Novation Launchkey 49 Setup
Setting up a midi device has been a learning experience. Working with Studio One required a bit of experimentation, as it wasn’t preset, but I finally got it to work. It would be nice if they offered more presets, but at least I got it working! Not all the controls seemed to be mapped, but Launchkey has “InControl” functionality, so I plan on evaluating this soon. To find the midi port a device is working on with Windows, go to device manager, and you can see the midi port displayed so you know what to configure.
The interface is clean, designed to be a single screen view without a lot of navigation required. The context menu options are kept organized and clean. For me, Reaper was a great DAW, had a lot of functionality for the price, but was very context menu driven and this was a lot to get used to. I think Presonus has done an admirable job of organizing the many options to keep things from getting too messy.
One thing I liked was the focus on “songs”, as it offered the creation of a new “song” instead of “Files/projects”. This felt like such a great design decision as it focused on the creation aspect of new songs.
Presence XT and Virtual Instruments
A package of instruments are included in Studio One. I enjoyed the Cello and Pizzicato string sections in particular. I’ll probably post more on this later as I discuss Melodyne integration.
Nice and easy to find. No problems here. Was happy to see it supports 32, 64, VST3 and more. Ableton Lite didn’t support 32bit, so I had a lot of VST’s downloaded that I couldn’t use.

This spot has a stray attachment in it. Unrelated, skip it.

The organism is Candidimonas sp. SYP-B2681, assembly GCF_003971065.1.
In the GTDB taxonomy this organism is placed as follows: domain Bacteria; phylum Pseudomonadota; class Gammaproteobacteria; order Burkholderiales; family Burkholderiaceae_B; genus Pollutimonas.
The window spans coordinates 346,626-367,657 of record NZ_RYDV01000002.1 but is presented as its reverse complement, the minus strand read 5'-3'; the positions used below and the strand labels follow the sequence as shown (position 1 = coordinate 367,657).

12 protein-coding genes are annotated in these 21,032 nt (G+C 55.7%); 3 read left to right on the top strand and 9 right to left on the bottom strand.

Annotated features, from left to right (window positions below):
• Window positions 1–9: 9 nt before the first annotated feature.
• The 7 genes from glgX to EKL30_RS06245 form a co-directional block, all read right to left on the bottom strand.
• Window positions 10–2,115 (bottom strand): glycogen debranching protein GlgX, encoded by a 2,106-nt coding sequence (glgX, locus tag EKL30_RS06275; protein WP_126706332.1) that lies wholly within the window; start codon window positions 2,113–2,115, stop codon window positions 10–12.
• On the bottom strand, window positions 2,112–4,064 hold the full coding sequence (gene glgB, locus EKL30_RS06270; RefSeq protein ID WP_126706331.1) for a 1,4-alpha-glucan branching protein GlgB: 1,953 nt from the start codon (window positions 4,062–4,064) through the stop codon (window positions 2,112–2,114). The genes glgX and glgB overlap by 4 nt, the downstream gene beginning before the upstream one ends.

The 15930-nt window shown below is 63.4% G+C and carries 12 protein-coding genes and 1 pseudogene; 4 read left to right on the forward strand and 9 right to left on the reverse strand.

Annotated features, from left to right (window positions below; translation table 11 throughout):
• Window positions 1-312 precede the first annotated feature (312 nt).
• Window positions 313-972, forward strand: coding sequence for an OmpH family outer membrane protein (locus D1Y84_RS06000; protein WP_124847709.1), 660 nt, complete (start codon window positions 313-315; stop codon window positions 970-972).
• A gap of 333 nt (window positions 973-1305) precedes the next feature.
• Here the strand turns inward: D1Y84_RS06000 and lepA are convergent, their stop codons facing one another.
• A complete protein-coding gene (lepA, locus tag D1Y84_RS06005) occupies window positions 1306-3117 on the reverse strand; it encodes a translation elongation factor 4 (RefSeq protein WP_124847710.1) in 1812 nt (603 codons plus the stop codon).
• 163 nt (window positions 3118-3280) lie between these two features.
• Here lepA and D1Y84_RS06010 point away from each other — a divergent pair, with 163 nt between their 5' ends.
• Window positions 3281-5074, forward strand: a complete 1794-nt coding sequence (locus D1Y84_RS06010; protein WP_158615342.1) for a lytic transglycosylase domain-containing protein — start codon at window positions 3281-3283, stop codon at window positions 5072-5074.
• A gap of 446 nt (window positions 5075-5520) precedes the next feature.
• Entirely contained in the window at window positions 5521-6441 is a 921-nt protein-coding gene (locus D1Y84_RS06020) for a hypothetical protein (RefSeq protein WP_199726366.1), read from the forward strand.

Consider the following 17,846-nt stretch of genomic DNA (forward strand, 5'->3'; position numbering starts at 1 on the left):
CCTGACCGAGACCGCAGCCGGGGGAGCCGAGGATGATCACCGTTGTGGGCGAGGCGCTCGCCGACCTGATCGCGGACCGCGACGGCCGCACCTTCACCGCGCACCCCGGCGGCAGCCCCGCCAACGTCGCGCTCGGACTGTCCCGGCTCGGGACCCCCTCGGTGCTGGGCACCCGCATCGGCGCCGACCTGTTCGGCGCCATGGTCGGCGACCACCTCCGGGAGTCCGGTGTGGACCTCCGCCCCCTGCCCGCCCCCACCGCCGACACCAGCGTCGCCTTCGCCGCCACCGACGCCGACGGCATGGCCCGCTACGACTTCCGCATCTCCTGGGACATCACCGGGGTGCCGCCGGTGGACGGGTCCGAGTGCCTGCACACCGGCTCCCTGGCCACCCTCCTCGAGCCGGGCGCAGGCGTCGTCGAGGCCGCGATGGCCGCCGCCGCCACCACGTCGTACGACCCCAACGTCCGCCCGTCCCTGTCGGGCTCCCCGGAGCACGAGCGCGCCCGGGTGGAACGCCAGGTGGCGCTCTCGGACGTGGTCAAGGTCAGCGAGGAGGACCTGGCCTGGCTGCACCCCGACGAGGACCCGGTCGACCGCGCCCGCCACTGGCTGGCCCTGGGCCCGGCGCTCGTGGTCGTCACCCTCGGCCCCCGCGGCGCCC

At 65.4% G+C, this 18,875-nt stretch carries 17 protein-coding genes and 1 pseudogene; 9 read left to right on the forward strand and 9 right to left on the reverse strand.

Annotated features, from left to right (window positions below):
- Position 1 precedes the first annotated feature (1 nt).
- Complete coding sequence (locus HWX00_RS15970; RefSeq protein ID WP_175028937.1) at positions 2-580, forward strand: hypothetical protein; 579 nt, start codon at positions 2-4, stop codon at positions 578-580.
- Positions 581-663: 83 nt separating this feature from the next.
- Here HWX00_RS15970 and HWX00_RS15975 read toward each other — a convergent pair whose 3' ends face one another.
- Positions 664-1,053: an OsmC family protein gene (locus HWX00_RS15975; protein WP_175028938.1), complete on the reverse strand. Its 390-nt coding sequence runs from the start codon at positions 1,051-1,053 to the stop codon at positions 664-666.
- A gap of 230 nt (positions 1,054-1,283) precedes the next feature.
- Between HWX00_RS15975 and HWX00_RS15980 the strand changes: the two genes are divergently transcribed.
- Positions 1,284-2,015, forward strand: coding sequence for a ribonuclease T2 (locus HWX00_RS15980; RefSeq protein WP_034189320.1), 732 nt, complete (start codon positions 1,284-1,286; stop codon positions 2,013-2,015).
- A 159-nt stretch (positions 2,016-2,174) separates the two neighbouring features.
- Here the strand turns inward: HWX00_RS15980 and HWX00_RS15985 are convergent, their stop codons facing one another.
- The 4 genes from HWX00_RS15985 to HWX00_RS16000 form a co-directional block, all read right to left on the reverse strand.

other stuff for the future
I plan on discussing the Arrangement functionality as it helps to bridge the gap of organizing complex tracks, as well as scratchpad, which was the primary function I was excited to try, as it seems a win for someone experimenting with various versions. I’ve plan on showing how to convert guitar riffs into a cello, quantizing notes for more precision on a fast run, folding/unfolding multiple takes, and more. It’s crazy how much is packed in here, but I’m completely loving it.
So far, the biggest thing I’m missing is a drum generator such as EzDrummer 2. I had planned on doing a review of this, but my trial ran out and I haven’t heard from them if they do any licenses for press reviews. Addictive drummer seems ok, but the trial is so limited, I’m really not able to leverage, and the single few tracks I was able to try didn’t hit what I needed (demo removes all cymbals). EzDrummer 2 was pretty darn good in helping me create some believable tracks. Superior Drummer also seems promising but I couldn’t find any trial for it. If Presonus had something equivalent to EzDrummer 2 to generate believable drum tracks and rhythms based on building the drums that would be awesome. As it is, it seems to focus on some drum samples and loops, but not a full built engine like EzDrummer 2 offers. If I end up hearing back from Toontracks on their products and obtain copies, I’ll be sure to post up more details at that point for the aspiring non drumming arrangers among us.